Going to be a short one this month, I’m a bit pressed for time at the moment. My apologies to Abercrombie since I may sell him a bit short as a result, but a lot of my other options for spotlights need more explanation.
The First Law comprises the original trilogy (The Blade Itself, Before They Are Hanged and Last Argument of Kings), three standalones (Best Served Cold, The Heroes and Red Country) and assorted short stories and novellas now available as Sharp Ends: Stories from the World of the First Law. I appreciate this, by the way. Not enough authors let you read their short stories and extras without having to buy anthologies full of other crap you mostly aren’t interested in. There’s also a sequel trilogy in the works.
I’m going to focus on the original trilogy, since the standalones will be a lot more appealing once you know the world and since the trilogy allows a lot more character development that in my opinion make them more interesting to read. Many of the novellas deal with backstory and so on as well, and you should probably read the originals first.
The setting isn’t really anything to write home about, mostly following well-trodden sword and sorcery lines along a simple enough plot – you have your home kingdom being torn apart internally by politics, your generic northern barbarian enemies-turned-reluctant-allies, and your invading outside foes forcing everyone else to stop bickering and unite, with some magic thrown in for good measure.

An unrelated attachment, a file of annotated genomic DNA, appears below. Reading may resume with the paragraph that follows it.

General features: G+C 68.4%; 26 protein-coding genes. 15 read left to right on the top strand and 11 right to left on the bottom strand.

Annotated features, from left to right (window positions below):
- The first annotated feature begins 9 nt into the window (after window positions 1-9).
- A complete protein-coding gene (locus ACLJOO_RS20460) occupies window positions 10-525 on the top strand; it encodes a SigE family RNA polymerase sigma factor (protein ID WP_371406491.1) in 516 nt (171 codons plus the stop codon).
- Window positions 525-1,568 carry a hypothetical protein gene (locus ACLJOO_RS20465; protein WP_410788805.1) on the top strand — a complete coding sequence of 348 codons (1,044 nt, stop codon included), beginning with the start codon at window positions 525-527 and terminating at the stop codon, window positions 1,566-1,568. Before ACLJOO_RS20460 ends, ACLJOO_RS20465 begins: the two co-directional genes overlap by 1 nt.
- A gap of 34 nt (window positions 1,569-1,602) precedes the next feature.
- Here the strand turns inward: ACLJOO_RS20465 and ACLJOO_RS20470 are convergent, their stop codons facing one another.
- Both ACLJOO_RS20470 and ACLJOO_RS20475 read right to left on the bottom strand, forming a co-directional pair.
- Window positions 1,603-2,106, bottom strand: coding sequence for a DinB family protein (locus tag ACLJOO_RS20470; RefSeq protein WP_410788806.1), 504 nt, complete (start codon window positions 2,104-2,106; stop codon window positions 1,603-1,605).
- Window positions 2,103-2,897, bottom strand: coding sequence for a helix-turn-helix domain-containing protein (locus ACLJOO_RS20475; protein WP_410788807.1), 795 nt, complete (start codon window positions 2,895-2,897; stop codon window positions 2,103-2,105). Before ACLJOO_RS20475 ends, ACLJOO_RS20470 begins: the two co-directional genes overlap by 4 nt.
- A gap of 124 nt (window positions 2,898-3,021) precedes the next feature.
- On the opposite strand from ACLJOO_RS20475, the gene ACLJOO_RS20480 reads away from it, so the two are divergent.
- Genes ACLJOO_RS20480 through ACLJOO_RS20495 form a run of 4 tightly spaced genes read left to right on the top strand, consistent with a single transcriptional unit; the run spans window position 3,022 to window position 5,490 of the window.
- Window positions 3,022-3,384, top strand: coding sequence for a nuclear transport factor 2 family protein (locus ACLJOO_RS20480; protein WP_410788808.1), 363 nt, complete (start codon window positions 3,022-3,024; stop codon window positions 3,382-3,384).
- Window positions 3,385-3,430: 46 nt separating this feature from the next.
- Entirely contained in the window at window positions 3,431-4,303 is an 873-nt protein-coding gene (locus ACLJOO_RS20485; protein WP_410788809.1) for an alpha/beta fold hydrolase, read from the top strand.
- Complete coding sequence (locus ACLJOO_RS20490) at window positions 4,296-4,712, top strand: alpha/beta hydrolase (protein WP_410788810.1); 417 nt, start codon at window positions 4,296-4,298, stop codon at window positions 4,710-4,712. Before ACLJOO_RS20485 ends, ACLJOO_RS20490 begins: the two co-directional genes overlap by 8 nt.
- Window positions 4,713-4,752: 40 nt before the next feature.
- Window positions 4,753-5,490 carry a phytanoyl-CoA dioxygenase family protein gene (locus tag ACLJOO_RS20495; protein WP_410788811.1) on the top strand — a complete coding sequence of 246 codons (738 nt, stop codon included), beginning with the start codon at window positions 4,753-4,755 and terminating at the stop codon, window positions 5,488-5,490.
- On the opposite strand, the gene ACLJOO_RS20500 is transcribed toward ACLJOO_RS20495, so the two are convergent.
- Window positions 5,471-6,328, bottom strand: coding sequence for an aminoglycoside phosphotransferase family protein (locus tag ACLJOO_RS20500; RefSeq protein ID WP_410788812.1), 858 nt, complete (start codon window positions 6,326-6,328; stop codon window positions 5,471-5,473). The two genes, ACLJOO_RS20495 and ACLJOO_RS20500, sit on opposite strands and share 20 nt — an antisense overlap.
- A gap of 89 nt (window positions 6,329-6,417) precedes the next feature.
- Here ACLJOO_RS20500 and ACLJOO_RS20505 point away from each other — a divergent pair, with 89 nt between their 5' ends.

But it’s the characters who make this series so worth reading, from the most genre-aware and cynical barbarian I’ve read outside of pure parody – one actually hampered by physical reality in terms of injuries and so on, as well – to an actually believable and well handled badly disabled and traumatised character who is genuinely morally ambiguous. Refreshingly, the band of heroes who form our protagonists generally can’t stand one another and don’t try to hide it, and it’s a lot more fun to read about than just another group of best friends. There’s a decent amount of humour to lighten up a fairly grimdark setting, but not so much that it spoils the serious moments.
Standard representation disclaimers apply, sadly – don’t expect much. There are women among the main characters, but they’re rather more one-dimensional than the boys. Same for other ethnicities, sexualities etc – they exist, barely, but that’s about it. A couple of the standalones do better and I have hope for the sequels.
Abercrombie has written a second series, The Shattered Sea. I’ve read it once and found it sadly forgettable, though the premise was good. I’ll probably give it another chance sometime.
Shoutout to my brother for recommending these. One day I might even tell him that the character he named my nephew after doesn’t actually spell his name that way. (Don’t rely too much on audiobooks, folks. You look silly when things like this happen.)